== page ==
The Half-life of Skills

In nuclear physics, ‘Half-life’ is the interval of time required for one-half of the quantity of the radioactive substance to decay, and in the process emitting energy. But how is this concept relevant to workforce skills? Well, in the context of skills, it means that the value of our skills will be halved after a specific duration of time.

A World Economic Forum research in 2017 said that the half-life of a skill is about 5 years. As we approach the end of 2021, this number is estimated to be closer to 4 years. So, one can assume that every 4 years our skills will become half as valuable. While for technology skills, this number is lower, but for the sake of simplicity let’s stick with 4 years.

Let’s try to understand the impact of this Half-life phenomenon on an industry that is at the heart of all the disruption we are witnessing – Technology.

By current estimates, there are around 25 million software developers in the world, and this number is expected to double by 2030. This would mean, that there would be nearly 2.5 million new software developer jobs every year for the next 10 years. One would think that academic institutions should be able to fulfill that demand quite easily. However, the truth is that academic institutions churn out only about a million computer science graduates every year, leaving us with a deficit of 1.5 million jobs every year! This number is crucial, and I will explain why.

Of the existing 25 million software developers, 50% will witness the Half-life phenomenon to their skills. This means, without additional upskilling or reskilling, only about 12.5 million of them will be suitable for the jobs we need them to do by 2025. Add this to the 6 million deficit that we would have created in 4 years, based on the yearly 1.5 million deficit we discussed earlier. We are looking at a shortfall of almost about 18.5 million jobs!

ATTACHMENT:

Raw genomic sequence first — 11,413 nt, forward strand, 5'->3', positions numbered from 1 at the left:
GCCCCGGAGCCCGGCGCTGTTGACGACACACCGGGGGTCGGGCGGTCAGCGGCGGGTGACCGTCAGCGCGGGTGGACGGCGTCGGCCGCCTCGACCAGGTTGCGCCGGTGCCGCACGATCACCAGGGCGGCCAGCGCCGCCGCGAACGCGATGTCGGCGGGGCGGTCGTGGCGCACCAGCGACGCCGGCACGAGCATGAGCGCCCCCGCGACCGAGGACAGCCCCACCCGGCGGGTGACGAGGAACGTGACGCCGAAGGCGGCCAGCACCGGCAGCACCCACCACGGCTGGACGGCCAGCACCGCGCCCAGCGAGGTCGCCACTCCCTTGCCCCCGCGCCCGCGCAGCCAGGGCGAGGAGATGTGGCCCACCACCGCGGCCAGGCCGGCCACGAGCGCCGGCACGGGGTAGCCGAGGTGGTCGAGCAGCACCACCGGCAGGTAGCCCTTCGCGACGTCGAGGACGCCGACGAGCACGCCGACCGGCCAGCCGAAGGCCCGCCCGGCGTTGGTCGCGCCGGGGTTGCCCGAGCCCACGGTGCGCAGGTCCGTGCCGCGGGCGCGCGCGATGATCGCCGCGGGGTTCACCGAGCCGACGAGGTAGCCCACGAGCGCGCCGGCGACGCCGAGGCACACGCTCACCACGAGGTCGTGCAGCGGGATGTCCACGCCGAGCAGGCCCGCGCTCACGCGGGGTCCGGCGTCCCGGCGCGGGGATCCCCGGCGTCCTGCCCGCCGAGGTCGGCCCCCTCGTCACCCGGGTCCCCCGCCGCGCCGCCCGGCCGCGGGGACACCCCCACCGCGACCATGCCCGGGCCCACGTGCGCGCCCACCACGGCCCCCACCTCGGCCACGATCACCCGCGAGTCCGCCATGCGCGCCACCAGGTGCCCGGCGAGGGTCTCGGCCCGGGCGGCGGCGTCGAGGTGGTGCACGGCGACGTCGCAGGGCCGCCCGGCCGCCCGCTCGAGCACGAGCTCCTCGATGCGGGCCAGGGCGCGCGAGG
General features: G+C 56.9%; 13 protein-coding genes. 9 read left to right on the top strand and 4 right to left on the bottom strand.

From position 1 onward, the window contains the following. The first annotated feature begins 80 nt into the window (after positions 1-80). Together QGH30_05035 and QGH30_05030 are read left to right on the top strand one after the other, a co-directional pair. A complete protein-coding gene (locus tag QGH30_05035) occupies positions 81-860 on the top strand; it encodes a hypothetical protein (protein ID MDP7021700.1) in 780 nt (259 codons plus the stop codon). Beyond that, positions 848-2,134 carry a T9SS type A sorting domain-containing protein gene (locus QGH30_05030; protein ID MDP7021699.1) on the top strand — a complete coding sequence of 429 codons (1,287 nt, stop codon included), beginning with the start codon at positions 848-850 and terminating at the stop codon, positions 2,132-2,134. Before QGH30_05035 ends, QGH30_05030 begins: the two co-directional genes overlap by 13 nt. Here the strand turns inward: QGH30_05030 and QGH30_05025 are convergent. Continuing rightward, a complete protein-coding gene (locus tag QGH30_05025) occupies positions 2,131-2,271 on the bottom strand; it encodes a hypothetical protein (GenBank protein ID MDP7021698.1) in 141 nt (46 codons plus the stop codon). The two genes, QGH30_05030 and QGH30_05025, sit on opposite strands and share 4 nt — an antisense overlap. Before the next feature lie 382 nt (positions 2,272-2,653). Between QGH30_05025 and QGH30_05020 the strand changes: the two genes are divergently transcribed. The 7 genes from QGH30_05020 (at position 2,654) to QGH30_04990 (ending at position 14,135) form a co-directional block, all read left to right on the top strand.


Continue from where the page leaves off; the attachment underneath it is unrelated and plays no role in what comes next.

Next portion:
While I may have simplified some of the argument here, it’s not hard to understand that for humans to continue to evolve at the current pace, we need to plug this gap. And to do this, a systemic change across Government, Organizations, and Individuals is needed, immediately.

Governments would need to create more schemes, policies, and allocate a budget for intensive re-skilling. They will also need to look at ways in which they will support institutes of higher learning to expand their capacities in producing more employable graduates.

Organizations must believe in Build, instead of Buy, and must embark today on this journey of developing their talent. Most organizations will also have to realize that employees want deeper and more intensive re-skilling experiences and want organizations to provide relevant time for this learning.

And finally, Individuals will need to adopt a ‘continuous learning’ mindset. They must challenge their organizations to re-think why training initiatives are being offered to them for development and learning, and how these are being deployed.

At Emeritus, we know that in the coming year’s organizations will face the biggest shortfall of talent in technology-driven skills. The Emeritus 2021 Global Career Impact Survey has found that the upskilling needs of teams and organizations revolve around new-age skills like Data Science and Analytics, Artificial Intelligence, Machine Learning, and Business Analytics.

To address this need, we have developed several new programs with our world-renowned university partners like MIT Executive Education, Columbia Business School, Wharton Executive Education, Kellogg School of Management Executive Education, and more. Some of these programs include AI & Automation for Enterprise, Data Strategy: Leveraging Data as a Competitive Advantage, People Analytics: Transforming HR Strategy with Data Science, and Robotics Essentials. These programs are designed with the best global educators and thought leaders to suit the learning needs of professionals across functions, and levels.

Employees are ready to acquire skills in areas related to technology – it’s up to the organizations now to do their bit to avoid the Half-life phenomenon in their teams, and to prepare themselves for Industry 5.0.

To learn more about how Emeritus can help your organisation in upskilling and reskilling, contact us at


By Manas Mainrai, Head of Enterprise Business, APAC


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